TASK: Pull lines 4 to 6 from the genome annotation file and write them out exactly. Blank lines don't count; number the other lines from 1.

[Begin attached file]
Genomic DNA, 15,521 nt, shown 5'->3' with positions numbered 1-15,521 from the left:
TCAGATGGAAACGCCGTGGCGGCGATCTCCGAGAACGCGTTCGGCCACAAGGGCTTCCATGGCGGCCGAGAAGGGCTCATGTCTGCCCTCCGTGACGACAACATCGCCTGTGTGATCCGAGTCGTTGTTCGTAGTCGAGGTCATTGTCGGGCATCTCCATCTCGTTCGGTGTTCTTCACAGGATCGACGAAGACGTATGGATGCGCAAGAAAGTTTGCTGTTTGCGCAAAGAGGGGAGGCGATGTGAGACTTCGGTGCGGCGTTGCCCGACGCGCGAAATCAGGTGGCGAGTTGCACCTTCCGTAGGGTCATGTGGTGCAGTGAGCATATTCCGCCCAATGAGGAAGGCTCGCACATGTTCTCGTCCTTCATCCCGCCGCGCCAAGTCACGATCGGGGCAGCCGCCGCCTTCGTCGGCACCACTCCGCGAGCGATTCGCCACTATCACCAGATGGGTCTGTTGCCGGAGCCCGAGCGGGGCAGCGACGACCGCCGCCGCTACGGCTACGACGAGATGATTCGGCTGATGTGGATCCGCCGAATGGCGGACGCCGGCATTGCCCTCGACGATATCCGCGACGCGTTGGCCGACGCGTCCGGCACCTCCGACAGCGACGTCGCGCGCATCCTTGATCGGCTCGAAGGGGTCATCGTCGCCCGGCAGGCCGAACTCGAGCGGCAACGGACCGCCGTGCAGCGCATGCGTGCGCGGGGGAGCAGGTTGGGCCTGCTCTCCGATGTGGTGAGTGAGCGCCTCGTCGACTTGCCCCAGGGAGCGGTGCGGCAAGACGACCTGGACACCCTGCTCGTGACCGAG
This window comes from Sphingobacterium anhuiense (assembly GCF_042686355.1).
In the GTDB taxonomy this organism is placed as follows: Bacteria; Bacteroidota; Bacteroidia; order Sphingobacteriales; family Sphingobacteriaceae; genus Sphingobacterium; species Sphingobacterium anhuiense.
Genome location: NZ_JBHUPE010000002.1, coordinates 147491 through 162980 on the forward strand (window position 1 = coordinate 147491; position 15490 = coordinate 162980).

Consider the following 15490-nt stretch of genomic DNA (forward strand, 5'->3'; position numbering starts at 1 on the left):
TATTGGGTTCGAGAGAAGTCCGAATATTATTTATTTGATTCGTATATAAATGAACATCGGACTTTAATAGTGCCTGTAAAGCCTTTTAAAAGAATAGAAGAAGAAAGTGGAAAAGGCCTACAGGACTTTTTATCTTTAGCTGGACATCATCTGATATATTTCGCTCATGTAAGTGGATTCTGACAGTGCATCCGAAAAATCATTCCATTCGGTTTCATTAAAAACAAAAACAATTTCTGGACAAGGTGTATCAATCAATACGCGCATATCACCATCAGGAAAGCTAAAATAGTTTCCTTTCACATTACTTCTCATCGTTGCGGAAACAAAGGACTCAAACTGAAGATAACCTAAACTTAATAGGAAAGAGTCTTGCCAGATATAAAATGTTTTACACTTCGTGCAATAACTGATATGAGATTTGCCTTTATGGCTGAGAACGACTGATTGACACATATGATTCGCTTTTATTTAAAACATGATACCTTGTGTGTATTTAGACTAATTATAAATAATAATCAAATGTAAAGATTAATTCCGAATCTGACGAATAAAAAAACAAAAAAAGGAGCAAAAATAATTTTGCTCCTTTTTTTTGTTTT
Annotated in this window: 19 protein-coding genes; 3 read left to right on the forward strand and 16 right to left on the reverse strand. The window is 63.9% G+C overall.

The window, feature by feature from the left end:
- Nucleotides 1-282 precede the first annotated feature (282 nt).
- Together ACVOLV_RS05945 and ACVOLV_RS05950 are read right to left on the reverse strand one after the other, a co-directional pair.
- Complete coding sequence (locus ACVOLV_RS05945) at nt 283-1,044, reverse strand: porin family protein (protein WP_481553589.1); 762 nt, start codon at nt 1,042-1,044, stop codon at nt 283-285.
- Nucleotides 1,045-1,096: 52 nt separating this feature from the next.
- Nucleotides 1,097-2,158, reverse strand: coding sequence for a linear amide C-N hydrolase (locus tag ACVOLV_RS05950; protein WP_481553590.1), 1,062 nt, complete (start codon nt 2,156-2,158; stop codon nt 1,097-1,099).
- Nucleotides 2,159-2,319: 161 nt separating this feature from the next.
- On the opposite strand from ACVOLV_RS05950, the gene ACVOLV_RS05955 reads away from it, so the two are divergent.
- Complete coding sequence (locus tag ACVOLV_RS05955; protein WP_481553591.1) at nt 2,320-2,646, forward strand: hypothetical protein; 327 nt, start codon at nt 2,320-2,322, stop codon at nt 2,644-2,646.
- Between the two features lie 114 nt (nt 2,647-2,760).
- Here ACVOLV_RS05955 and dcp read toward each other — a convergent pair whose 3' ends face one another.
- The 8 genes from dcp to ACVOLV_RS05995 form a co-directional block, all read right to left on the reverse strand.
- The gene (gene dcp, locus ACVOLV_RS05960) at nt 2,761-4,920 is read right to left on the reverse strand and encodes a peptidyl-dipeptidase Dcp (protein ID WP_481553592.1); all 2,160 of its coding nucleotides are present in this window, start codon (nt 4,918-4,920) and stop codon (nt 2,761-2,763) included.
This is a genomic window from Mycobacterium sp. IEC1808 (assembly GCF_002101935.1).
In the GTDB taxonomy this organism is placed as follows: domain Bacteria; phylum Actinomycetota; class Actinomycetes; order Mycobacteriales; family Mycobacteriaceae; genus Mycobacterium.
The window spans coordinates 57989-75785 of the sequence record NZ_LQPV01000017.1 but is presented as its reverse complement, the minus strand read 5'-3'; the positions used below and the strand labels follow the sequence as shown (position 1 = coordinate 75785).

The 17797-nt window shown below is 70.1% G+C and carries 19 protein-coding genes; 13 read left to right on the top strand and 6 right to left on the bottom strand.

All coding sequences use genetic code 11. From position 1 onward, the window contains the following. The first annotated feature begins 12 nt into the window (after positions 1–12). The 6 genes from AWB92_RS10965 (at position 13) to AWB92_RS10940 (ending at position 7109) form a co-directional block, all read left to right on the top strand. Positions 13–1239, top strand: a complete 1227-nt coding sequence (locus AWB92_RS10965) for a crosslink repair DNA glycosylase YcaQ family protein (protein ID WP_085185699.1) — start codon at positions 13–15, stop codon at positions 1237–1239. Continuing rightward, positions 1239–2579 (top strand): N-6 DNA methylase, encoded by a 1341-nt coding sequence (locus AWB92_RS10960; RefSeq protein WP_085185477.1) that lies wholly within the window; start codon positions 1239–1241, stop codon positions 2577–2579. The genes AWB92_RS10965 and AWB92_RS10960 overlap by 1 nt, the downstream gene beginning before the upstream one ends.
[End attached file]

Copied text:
In the GTDB taxonomy this organism is placed as follows: Bacteria; Bacteroidota; Bacteroidia; order Sphingobacteriales; family Sphingobacteriaceae; genus Sphingobacterium; species Sphingobacterium anhuiense.
Genome location: NZ_JBHUPE010000002.1, coordinates 147491 through 162980 on the forward strand (window position 1 = coordinate 147491; position 15490 = coordinate 162980).

Consider the following 15490-nt stretch of genomic DNA (forward strand, 5'->3'; position numbering starts at 1 on the left):